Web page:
This summer, many of the ambient literature team travelled to conferences and seminars to share our initial findings and to find out what researchers, writers and artists in similar fields to us have been working on. In July, I travelled to Porto for the Electronic Literature Organization conference and among the panels, keynotes, performances and exhibitions I was able to develop my own thinking around ambient literature. In particular, I learned about two interesting, and very different, projects that both explore the relationship between people and place and bring a reader’s attention to the spaces in between.
I learned about the work of Xiaosu Guan from State University New York Buffalo, USA, and her project, Not There There. Using augmented reality video layers, this installation examines the relationship between people and place through storytelling. Upon entering a bedroom, in an ordinary apartment, participants are given one of three iPads and are invited to explore the room as an immersive exhibition space. They are prompted to ask themselves “What happened here?” and, through their exploration of the space using technology as a tool, a story begins to unfold.
During the immersive experience, multi-perspective narratives are triggered by augmented reality applications as the participant, or reader, uncovers the story of the fictional character who lives there. They scan the room using one of the three iPads, each revealing the room from a different character’s perspective; an anonymous woman who lives in the apartment, Matt, who visits the apartment and Roger, who the woman loves but who has never visited her in her home. This is a private story told within a, now, public space. Objects within the apartment can be scanned, which triggers video clips of flashbacks and monologues from each character and these overlap to build a story. Memories and encounters are revealed and the space can be “read” by the participant as a form of narrative. Guan acknowledges that the experience makes use of multiple senses and the designed so the story can be “felt” and not just “experienced.” A reader reads the context of the room in a similar way to reading a text and the narrative can be found in the space between the physical location and this reader.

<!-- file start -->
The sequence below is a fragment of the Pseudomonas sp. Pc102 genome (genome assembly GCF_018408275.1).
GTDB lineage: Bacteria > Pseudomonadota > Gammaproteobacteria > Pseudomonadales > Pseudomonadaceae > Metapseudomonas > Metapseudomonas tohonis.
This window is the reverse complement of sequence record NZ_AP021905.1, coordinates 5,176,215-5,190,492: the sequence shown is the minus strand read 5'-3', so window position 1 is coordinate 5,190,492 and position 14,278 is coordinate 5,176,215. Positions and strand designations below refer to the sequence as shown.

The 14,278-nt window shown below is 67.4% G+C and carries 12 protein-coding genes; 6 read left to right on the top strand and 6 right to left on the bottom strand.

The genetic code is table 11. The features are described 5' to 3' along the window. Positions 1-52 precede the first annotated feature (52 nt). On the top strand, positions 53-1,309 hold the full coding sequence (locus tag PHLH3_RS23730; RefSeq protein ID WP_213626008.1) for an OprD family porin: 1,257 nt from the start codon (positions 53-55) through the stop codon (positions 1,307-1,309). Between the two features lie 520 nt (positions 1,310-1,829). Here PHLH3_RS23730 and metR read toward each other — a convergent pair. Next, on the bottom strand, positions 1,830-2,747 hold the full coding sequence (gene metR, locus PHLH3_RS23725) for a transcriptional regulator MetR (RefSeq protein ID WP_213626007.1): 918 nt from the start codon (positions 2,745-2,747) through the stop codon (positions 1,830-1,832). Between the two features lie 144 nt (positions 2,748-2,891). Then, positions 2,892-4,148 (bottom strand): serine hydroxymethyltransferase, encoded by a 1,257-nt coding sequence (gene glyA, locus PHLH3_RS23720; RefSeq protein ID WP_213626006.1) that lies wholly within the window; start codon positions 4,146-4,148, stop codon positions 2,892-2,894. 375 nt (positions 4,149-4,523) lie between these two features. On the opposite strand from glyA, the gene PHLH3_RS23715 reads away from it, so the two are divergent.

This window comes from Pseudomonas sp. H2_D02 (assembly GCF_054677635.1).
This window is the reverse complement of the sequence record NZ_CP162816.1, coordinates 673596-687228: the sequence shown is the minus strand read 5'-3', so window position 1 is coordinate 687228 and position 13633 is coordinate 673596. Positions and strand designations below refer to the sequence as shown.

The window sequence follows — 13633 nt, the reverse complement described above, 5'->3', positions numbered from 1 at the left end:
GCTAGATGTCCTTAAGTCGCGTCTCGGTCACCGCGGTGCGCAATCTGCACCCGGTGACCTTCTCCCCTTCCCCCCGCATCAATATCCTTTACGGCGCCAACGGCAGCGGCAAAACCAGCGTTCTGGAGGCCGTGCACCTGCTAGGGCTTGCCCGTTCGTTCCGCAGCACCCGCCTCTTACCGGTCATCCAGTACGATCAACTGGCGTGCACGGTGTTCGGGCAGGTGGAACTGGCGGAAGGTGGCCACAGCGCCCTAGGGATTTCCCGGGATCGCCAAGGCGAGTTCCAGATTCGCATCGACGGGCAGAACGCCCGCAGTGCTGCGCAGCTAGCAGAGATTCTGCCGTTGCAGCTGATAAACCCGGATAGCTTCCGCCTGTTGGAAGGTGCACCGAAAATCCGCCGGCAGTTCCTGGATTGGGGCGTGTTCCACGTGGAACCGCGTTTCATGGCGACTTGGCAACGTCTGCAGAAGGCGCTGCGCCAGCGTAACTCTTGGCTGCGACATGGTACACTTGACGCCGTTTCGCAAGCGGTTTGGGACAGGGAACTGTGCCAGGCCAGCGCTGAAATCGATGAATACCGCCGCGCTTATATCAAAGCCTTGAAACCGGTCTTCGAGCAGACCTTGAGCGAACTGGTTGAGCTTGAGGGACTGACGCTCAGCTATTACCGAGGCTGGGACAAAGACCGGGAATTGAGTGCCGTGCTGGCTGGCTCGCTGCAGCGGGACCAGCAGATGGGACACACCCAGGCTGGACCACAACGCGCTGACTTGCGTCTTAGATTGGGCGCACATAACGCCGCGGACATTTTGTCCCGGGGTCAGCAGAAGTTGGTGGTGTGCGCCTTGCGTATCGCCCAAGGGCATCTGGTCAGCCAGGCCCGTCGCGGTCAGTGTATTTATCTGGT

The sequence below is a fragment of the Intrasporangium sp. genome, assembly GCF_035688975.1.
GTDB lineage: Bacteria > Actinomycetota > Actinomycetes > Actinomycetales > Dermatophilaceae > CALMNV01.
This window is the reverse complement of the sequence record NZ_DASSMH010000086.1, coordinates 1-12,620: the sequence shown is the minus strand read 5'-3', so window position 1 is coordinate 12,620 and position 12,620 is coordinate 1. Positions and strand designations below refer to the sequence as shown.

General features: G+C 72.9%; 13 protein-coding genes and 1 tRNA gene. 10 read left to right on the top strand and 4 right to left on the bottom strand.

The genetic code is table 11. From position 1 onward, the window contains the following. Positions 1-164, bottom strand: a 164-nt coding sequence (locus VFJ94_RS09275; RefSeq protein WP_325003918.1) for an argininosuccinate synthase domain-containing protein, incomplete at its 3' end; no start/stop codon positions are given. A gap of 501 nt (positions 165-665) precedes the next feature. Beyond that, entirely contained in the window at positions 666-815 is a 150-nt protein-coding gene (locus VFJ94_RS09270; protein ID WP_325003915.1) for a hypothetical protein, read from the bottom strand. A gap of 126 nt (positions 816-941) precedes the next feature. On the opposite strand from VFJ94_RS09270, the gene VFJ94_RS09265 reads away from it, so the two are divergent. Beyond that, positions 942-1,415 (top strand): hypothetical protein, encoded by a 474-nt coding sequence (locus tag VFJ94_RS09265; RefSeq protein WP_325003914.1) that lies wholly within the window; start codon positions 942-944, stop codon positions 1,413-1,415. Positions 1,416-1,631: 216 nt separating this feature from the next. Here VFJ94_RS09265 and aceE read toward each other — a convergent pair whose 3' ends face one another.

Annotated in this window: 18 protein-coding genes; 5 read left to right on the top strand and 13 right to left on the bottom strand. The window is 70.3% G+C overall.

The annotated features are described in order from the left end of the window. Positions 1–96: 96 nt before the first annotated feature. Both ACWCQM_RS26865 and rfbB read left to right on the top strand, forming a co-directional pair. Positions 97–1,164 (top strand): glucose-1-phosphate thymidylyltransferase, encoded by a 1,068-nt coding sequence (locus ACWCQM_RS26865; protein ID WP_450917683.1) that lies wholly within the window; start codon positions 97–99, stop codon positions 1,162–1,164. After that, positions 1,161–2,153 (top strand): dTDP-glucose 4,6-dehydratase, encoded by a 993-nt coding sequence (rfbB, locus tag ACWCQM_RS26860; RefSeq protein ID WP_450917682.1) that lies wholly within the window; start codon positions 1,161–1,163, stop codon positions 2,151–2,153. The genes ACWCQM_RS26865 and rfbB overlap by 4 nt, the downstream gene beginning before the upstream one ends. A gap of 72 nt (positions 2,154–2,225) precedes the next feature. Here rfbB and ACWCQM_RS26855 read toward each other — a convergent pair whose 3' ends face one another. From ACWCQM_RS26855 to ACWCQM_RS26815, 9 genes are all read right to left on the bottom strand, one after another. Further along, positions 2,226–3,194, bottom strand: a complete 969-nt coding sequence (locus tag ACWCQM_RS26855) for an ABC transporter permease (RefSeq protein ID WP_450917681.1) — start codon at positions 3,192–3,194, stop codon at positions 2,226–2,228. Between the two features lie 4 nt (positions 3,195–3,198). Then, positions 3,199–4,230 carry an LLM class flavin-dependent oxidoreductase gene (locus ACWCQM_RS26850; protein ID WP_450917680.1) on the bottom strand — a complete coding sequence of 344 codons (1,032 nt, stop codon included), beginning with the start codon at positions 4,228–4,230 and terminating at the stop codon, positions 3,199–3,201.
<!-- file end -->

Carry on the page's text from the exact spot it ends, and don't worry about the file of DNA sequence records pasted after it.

Ambient materials can be reworked to reveal stories and, in his project, On your wrist is the universe, Nicholas Knouf, a media scholar and artist from Wellesley College, USA, is using this idea to develop ambient poetry for smart watches. Repurposing the pebble smart watch, he has developed a series of generative poems that re-work information and data about satellites, rocket bodies, planets and stars. These poems fall into three categories and each make use of different ambient materials. Satellite Poems generates poems using information about the satellites positioned overhead. Constellation Poems uses 19th century star atlases to create descriptions for constellations and Every moment again considers how our temporal existence on earth is related to light from distant stars.
Knouf’s project encourages the reader to make connections between their own body and the celestial bodies above them and, at the same time, it plays with the scale and scope of time. The poems appear and disappear, in the time it takes you to glance at them on your wrist, the journeys of satellites and stars are used and the project experiments with obsolete technology to reveal stories.
It was fantastic to find projects that explored similar terrain to the ambient literature project and researchers who were interested in examining connections between reader, place and technology. From the domestic space of a private apartment to the worlds above us, there are stories in the in-between spaces waiting to be discovered.